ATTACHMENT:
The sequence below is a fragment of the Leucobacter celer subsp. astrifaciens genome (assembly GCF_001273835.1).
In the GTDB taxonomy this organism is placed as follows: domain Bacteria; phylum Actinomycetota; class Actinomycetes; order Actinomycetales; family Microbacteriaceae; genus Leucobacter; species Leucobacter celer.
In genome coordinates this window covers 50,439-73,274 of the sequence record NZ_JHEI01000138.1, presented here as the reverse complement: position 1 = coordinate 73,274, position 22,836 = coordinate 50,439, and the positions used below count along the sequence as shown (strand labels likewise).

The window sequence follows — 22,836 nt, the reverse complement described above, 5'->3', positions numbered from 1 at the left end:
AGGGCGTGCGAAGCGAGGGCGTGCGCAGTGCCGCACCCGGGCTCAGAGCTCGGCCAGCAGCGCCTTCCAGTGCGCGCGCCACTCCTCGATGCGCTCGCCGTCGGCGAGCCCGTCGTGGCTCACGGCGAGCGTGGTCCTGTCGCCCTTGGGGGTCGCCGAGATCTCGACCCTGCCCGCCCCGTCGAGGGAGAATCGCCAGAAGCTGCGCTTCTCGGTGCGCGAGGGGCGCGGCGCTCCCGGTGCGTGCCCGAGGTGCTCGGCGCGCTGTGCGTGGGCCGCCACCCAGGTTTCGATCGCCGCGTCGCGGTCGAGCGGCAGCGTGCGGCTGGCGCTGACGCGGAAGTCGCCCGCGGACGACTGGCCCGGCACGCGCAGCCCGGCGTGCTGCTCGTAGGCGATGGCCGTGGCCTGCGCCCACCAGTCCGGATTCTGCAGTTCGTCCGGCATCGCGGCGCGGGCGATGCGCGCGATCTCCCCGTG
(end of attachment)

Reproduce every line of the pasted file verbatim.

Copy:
The sequence below is a fragment of the Leucobacter celer subsp. astrifaciens genome (assembly GCF_001273835.1).
In the GTDB taxonomy this organism is placed as follows: domain Bacteria; phylum Actinomycetota; class Actinomycetes; order Actinomycetales; family Microbacteriaceae; genus Leucobacter; species Leucobacter celer.
In genome coordinates this window covers 50,439-73,274 of the sequence record NZ_JHEI01000138.1, presented here as the reverse complement: position 1 = coordinate 73,274, position 22,836 = coordinate 50,439, and the positions used below count along the sequence as shown (strand labels likewise).

The window sequence follows — 22,836 nt, the reverse complement described above, 5'->3', positions numbered from 1 at the left end:
AGGGCGTGCGAAGCGAGGGCGTGCGCAGTGCCGCACCCGGGCTCAGAGCTCGGCCAGCAGCGCCTTCCAGTGCGCGCGCCACTCCTCGATGCGCTCGCCGTCGGCGAGCCCGTCGTGGCTCACGGCGAGCGTGGTCCTGTCGCCCTTGGGGGTCGCCGAGATCTCGACCCTGCCCGCCCCGTCGAGGGAGAATCGCCAGAAGCTGCGCTTCTCGGTGCGCGAGGGGCGCGGCGCTCCCGGTGCGTGCCCGAGGTGCTCGGCGCGCTGTGCGTGGGCCGCCACCCAGGTTTCGATCGCCGCGTCGCGGTCGAGCGGCAGCGTGCGGCTGGCGCTGACGCGGAAGTCGCCCGCGGACGACTGGCCCGGCACGCGCAGCCCGGCGTGCTGCTCGTAGGCGATGGCCGTGGCCTGCGCCCACCAGTCCGGATTCTGCAGTTCGTCCGGCATCGCGGCGCGGGCGATGCGCGCGATCTCCCCGTG